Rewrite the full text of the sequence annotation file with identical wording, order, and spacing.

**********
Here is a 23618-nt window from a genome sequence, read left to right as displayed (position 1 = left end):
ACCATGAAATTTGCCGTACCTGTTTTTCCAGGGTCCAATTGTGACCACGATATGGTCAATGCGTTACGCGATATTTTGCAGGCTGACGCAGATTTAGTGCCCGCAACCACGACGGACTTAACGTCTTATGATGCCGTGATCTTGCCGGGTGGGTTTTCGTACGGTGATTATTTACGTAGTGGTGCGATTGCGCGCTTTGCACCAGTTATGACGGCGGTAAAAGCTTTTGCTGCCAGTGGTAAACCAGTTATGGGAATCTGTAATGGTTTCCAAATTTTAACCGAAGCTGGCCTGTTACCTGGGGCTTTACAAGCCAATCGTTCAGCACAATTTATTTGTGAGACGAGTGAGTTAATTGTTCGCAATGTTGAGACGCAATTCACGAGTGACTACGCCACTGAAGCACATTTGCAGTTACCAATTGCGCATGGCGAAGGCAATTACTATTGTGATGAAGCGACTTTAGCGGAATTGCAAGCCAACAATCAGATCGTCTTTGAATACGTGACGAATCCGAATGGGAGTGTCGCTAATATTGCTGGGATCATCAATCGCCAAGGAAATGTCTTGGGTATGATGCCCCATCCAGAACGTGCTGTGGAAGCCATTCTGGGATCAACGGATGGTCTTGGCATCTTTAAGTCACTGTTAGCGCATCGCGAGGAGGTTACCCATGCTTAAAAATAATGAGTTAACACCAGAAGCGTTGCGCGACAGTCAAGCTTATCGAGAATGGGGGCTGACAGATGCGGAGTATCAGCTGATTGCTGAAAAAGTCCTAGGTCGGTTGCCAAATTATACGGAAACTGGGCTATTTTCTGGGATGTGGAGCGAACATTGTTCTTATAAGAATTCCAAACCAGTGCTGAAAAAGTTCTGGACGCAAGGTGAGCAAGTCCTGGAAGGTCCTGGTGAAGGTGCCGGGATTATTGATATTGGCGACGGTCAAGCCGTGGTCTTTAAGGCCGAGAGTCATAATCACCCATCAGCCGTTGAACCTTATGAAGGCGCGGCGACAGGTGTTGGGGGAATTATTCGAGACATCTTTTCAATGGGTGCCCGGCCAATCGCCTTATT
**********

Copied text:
Here is a 23618-nt window from a genome sequence, read left to right as displayed (position 1 = left end):
ACCATGAAATTTGCCGTACCTGTTTTTCCAGGGTCCAATTGTGACCACGATATGGTCAATGCGTTACGCGATATTTTGCAGGCTGACGCAGATTTAGTGCCCGCAACCACGACGGACTTAACGTCTTATGATGCCGTGATCTTGCCGGGTGGGTTTTCGTACGGTGATTATTTACGTAGTGGTGCGATTGCGCGCTTTGCACCAGTTATGACGGCGGTAAAAGCTTTTGCTGCCAGTGGTAAACCAGTTATGGGAATCTGTAATGGTTTCCAAATTTTAACCGAAGCTGGCCTGTTACCTGGGGCTTTACAAGCCAATCGTTCAGCACAATTTATTTGTGAGACGAGTGAGTTAATTGTTCGCAATGTTGAGACGCAATTCACGAGTGACTACGCCACTGAAGCACATTTGCAGTTACCAATTGCGCATGGCGAAGGCAATTACTATTGTGATGAAGCGACTTTAGCGGAATTGCAAGCCAACAATCAGATCGTCTTTGAATACGTGACGAATCCGAATGGGAGTGTCGCTAATATTGCTGGGATCATCAATCGCCAAGGAAATGTCTTGGGTATGATGCCCCATCCAGAACGTGCTGTGGAAGCCATTCTGGGATCAACGGATGGTCTTGGCATCTTTAAGTCACTGTTAGCGCATCGCGAGGAGGTTACCCATGCTTAAAAATAATGAGTTAACACCAGAAGCGTTGCGCGACAGTCAAGCTTATCGAGAATGGGGGCTGACAGATGCGGAGTATCAGCTGATTGCTGAAAAAGTCCTAGGTCGGTTGCCAAATTATACGGAAACTGGGCTATTTTCTGGGATGTGGAGCGAACATTGTTCTTATAAGAATTCCAAACCAGTGCTGAAAAAGTTCTGGACGCAAGGTGAGCAAGTCCTGGAAGGTCCTGGTGAAGGTGCCGGGATTATTGATATTGGCGACGGTCAAGCCGTGGTCTTTAAGGCCGAGAGTCATAATCACCCATCAGCCGTTGAACCTTATGAAGGCGCGGCGACAGGTGTTGGGGGAATTATTCGAGACATCTTTTCAATGGGTGCCCGGCCAATCGCCTTATT